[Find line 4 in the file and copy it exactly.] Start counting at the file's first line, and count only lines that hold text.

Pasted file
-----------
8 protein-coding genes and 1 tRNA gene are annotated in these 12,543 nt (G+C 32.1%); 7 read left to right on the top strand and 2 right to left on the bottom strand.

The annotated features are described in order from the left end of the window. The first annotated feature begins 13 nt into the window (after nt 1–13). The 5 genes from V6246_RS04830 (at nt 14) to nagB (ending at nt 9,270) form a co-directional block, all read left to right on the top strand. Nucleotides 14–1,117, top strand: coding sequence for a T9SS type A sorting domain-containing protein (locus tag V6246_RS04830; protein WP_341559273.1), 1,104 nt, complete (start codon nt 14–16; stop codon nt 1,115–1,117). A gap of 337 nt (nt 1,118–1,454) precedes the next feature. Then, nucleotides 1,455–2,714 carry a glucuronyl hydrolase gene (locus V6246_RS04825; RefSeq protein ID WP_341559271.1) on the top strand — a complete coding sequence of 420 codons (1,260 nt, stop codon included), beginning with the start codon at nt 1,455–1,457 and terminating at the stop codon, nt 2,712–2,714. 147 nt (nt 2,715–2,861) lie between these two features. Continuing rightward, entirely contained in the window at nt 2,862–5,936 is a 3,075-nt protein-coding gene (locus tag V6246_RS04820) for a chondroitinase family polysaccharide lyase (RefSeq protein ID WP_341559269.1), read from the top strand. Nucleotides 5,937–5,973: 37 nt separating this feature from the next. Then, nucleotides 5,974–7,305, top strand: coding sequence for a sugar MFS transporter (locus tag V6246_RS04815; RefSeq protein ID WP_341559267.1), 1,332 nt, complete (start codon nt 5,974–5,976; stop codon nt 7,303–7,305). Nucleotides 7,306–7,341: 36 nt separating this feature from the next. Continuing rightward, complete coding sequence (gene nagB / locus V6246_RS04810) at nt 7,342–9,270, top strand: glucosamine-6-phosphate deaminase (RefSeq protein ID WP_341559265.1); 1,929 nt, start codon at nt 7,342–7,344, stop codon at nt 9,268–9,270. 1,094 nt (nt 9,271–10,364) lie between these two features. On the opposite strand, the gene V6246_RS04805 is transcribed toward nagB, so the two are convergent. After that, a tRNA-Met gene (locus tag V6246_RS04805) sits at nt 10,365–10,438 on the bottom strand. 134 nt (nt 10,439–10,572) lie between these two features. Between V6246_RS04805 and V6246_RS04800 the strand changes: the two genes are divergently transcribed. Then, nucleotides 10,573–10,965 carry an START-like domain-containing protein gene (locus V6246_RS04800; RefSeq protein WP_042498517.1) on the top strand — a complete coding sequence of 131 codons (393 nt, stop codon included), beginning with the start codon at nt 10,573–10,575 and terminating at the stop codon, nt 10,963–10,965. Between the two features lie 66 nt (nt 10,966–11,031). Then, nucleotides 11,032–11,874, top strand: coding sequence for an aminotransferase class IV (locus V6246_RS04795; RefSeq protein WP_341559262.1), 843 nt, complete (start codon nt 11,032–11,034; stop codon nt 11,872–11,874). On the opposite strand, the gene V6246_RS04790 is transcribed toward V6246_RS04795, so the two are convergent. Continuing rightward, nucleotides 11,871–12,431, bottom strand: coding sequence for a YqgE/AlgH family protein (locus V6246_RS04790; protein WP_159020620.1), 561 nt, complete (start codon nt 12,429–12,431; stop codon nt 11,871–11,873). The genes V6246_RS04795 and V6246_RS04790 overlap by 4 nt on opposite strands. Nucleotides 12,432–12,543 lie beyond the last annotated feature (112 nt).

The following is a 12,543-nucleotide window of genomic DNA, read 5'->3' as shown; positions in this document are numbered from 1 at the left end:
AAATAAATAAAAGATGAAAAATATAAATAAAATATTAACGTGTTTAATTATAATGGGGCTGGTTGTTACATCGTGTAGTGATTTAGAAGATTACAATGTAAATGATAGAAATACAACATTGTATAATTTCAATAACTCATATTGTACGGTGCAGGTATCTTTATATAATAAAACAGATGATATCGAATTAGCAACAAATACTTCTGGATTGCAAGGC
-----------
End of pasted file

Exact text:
AAATAAATAAAAGATGAAAAATATAAATAAAATATTAACGTGTTTAATTATAATGGGGCTGGTTGTTACATCGTGTAGTGATTTAGAAGATTACAATGTAAATGATAGAAATACAACATTGTATAATTTCAATAACTCATATTGTACGGTGCAGGTATCTTTATATAATAAAACAGATGATATCGAATTAGCAACAAATACTTCTGGATTGCAAGGC